It’s Tuesday the 12th of May – 8AM. I’m meeting up with Josh, an ambitious, 13 year old photographer from Yeppoon QLD who has flown in to do a 2 day workshop with me. The forecast is looking great for the week – with a building south swell and moderate off-shore winds, the perfect conditions to learn everything about the essentials and get prepared for some perfect barrelling waves later on.
We sit down together in a local cafe for a first meet and greet. I try to meet my students in a comfortable environment so we have a little time to get to know each other. After a few minutes it becomes clear that Josh is more than ready to go – in fact, he is wearing his wetsuit already underneath his jeans! So I quickly adapt my plans and after showing him all the things I carry in my camera bag and explain what gear I use and why I use it we walk down to the beach.
Time to shoot surf!
Olympus Australia provided me with the Zuiko 300mm f/2.8 ED lens (which becomes a 600mm on the E-M1) allowing us to sit back and shoot the surf from further away. We walk down Manly Beach and find the ideal spot to shoot longboarders cruising down some perfectly peeling waves. The best spot to go through all the important things: Shooting modes, Shutter, Aperture, ISO and Auto Focus etc. and even here it becomes clear that Josh has done his homework. He knows his basics. Again, time to spice up the program a little.
With the perfect conditions on hand, a light off-shore breeze and a nice 2-3ft swell, it’s an ideal day to jump into the water.
As I’m preparing the housing and camera for our first swim, I explain the important things – we are after all taking about $5000 worth of electronics into the ocean and there is no second chance if things go wrong. If you do things wrong now you might flood your housing and destroy your camera and lens.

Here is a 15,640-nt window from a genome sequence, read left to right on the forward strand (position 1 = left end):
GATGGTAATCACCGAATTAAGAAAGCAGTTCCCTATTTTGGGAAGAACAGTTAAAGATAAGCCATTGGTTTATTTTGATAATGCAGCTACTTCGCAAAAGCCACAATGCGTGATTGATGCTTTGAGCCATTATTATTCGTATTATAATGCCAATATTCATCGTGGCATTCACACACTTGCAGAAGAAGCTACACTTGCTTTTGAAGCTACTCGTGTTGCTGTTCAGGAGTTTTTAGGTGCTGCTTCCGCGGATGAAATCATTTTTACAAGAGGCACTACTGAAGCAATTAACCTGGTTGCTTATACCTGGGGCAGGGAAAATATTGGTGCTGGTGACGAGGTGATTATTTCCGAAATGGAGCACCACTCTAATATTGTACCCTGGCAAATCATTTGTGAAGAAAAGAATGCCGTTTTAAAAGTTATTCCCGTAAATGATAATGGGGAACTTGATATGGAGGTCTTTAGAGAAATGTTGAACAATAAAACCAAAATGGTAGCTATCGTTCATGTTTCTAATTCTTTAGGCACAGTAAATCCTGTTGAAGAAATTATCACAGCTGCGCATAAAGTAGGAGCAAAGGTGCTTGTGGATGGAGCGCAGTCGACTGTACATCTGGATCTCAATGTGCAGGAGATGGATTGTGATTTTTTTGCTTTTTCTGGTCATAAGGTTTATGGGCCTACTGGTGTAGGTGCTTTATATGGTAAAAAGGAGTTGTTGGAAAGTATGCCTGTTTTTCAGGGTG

I show him every step and to be sure to have his attention, I tell him that the next time he will be preparing the housing himself. Learning by doing!
(photos below captured by Josh)
Josh uses the same camera as I do: the Olympus E-M1 – this means he is very interested in my underwater housing and ports as he will be looking at getting the same model in the near future.
Finding ideal conditions for the first swim is important, so we head away from Manly Beach and up to Curl Curl. There is a little more swell but less surfers here and the ones who are around seem to know what they are doing which puts us in a lot safer position when swimming into the breaking waves.
The first session is all about discovering. Getting a feel for it. I let Josh shoot and try not to disrupt him. I just make sure that he’s safe in the waves and becoming accustomed to the camera and the environment. We’ve equipped the housing with the M.Zuiko 12-40mm f/2.8 lens – a great all round lens that gives him the freedom to shoot empty waves, surfers or lifestyle shots in the water. It’s also the lens that Josh will be using when he gets his own housing.